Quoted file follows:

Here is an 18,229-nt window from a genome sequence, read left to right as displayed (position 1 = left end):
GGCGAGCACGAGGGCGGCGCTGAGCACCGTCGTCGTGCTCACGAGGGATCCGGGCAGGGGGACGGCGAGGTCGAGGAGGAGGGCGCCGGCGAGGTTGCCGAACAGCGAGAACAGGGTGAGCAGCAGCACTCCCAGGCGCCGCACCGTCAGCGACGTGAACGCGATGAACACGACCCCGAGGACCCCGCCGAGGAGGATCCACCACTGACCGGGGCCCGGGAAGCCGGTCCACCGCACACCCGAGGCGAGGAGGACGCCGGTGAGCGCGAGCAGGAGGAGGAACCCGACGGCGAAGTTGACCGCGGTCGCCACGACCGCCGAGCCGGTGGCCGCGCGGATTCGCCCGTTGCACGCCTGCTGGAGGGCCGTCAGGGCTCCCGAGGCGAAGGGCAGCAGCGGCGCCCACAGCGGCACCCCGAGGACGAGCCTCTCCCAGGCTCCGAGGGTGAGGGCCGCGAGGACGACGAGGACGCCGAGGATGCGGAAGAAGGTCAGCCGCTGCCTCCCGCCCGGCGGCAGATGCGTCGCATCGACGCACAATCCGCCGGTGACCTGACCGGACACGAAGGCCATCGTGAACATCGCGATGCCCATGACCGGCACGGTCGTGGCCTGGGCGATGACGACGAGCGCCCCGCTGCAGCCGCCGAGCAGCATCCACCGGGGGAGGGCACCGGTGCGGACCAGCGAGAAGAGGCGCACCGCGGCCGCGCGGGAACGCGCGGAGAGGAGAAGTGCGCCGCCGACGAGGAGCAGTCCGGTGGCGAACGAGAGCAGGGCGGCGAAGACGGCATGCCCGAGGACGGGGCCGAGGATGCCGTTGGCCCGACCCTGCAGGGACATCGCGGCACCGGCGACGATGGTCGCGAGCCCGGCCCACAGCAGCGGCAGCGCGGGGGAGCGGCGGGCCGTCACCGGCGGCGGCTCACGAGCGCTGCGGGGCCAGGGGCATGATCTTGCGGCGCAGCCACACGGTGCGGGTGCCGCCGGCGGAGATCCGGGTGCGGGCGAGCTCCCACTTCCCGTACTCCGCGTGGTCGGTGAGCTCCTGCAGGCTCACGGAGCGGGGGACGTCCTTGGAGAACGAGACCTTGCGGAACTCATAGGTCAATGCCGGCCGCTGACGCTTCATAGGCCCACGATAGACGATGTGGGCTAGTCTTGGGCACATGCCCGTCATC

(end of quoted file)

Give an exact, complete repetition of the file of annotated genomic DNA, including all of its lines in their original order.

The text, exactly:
Here is an 18,229-nt window from a genome sequence, read left to right as displayed (position 1 = left end):
GGCGAGCACGAGGGCGGCGCTGAGCACCGTCGTCGTGCTCACGAGGGATCCGGGCAGGGGGACGGCGAGGTCGAGGAGGAGGGCGCCGGCGAGGTTGCCGAACAGCGAGAACAGGGTGAGCAGCAGCACTCCCAGGCGCCGCACCGTCAGCGACGTGAACGCGATGAACACGACCCCGAGGACCCCGCCGAGGAGGATCCACCACTGACCGGGGCCCGGGAAGCCGGTCCACCGCACACCCGAGGCGAGGAGGACGCCGGTGAGCGCGAGCAGGAGGAGGAACCCGACGGCGAAGTTGACCGCGGTCGCCACGACCGCCGAGCCGGTGGCCGCGCGGATTCGCCCGTTGCACGCCTGCTGGAGGGCCGTCAGGGCTCCCGAGGCGAAGGGCAGCAGCGGCGCCCACAGCGGCACCCCGAGGACGAGCCTCTCCCAGGCTCCGAGGGTGAGGGCCGCGAGGACGACGAGGACGCCGAGGATGCGGAAGAAGGTCAGCCGCTGCCTCCCGCCCGGCGGCAGATGCGTCGCATCGACGCACAATCCGCCGGTGACCTGACCGGACACGAAGGCCATCGTGAACATCGCGATGCCCATGACCGGCACGGTCGTGGCCTGGGCGATGACGACGAGCGCCCCGCTGCAGCCGCCGAGCAGCATCCACCGGGGGAGGGCACCGGTGCGGACCAGCGAGAAGAGGCGCACCGCGGCCGCGCGGGAACGCGCGGAGAGGAGAAGTGCGCCGCCGACGAGGAGCAGTCCGGTGGCGAACGAGAGCAGGGCGGCGAAGACGGCATGCCCGAGGACGGGGCCGAGGATGCCGTTGGCCCGACCCTGCAGGGACATCGCGGCACCGGCGACGATGGTCGCGAGCCCGGCCCACAGCAGCGGCAGCGCGGGGGAGCGGCGGGCCGTCACCGGCGGCGGCTCACGAGCGCTGCGGGGCCAGGGGCATGATCTTGCGGCGCAGCCACACGGTGCGGGTGCCGCCGGCGGAGATCCGGGTGCGGGCGAGCTCCCACTTCCCGTACTCCGCGTGGTCGGTGAGCTCCTGCAGGCTCACGGAGCGGGGGACGTCCTTGGAGAACGAGACCTTGCGGAACTCATAGGTCAATGCCGGCCGCTGACGCTTCATAGGCCCACGATAGACGATGTGGGCTAGTCTTGGGCACATGCCCGTCATC